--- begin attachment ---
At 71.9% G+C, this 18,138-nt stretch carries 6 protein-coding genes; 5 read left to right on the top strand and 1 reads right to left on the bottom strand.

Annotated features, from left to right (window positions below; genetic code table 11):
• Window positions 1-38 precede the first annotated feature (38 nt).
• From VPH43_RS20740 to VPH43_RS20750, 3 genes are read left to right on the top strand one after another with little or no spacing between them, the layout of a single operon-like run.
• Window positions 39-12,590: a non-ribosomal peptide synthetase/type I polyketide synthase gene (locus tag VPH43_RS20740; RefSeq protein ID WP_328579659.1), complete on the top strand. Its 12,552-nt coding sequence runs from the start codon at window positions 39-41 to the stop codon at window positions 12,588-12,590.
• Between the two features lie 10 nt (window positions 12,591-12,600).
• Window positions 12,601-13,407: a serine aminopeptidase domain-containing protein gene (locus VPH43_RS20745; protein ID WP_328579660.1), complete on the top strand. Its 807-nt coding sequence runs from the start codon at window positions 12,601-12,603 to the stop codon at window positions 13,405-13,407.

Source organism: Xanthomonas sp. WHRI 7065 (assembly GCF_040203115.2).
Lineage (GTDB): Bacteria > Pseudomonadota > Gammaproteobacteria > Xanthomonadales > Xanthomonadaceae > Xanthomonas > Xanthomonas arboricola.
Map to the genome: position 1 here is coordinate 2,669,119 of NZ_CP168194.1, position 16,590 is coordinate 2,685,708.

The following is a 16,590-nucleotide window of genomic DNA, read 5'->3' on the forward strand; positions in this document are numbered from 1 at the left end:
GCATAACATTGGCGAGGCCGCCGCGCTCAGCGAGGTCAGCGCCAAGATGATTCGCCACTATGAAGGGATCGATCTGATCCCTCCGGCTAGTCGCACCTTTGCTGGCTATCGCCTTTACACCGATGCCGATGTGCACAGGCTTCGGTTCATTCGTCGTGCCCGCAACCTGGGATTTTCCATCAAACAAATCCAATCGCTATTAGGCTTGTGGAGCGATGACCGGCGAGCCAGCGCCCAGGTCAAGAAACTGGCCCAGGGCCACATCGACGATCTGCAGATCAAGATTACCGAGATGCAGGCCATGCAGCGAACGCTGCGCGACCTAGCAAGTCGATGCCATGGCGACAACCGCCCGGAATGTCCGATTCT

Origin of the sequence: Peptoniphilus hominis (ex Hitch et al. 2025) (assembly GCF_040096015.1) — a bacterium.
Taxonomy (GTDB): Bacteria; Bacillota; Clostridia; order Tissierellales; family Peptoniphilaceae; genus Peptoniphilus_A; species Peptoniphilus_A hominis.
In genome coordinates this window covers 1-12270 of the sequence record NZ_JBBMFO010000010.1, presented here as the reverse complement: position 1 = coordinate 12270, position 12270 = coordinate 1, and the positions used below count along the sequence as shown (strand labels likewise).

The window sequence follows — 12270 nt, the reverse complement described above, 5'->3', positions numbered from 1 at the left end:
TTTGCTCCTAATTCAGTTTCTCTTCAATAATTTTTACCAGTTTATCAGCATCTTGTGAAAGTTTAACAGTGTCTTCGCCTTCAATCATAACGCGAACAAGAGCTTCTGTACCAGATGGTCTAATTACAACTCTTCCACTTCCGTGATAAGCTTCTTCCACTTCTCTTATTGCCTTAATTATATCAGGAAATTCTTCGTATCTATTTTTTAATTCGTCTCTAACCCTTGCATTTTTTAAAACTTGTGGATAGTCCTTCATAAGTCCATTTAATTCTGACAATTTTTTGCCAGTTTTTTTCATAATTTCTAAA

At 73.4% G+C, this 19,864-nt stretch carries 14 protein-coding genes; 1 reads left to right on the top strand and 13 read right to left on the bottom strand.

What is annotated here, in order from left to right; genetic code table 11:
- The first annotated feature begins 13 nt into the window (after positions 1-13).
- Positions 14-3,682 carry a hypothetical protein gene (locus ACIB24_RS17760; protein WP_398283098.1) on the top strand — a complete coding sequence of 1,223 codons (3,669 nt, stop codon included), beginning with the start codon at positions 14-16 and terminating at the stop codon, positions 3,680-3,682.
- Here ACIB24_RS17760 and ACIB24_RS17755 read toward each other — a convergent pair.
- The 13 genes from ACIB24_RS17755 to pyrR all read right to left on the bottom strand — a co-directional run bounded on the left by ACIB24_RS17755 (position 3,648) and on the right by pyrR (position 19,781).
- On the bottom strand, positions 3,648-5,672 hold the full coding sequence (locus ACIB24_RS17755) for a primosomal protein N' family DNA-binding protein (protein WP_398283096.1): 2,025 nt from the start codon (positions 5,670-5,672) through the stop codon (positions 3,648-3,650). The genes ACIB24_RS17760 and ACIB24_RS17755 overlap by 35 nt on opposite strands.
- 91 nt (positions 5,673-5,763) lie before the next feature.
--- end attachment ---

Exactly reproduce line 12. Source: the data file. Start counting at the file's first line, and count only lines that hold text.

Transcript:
GCATAACATTGGCGAGGCCGCCGCGCTCAGCGAGGTCAGCGCCAAGATGATTCGCCACTATGAAGGGATCGATCTGATCCCTCCGGCTAGTCGCACCTTTGCTGGCTATCGCCTTTACACCGATGCCGATGTGCACAGGCTTCGGTTCATTCGTCGTGCCCGCAACCTGGGATTTTCCATCAAACAAATCCAATCGCTATTAGGCTTGTGGAGCGATGACCGGCGAGCCAGCGCCCAGGTCAAGAAACTGGCCCAGGGCCACATCGACGATCTGCAGATCAAGATTACCGAGATGCAGGCCATGCAGCGAACGCTGCGCGACCTAGCAAGTCGATGCCATGGCGACAACCGCCCGGAATGTCCGATTCT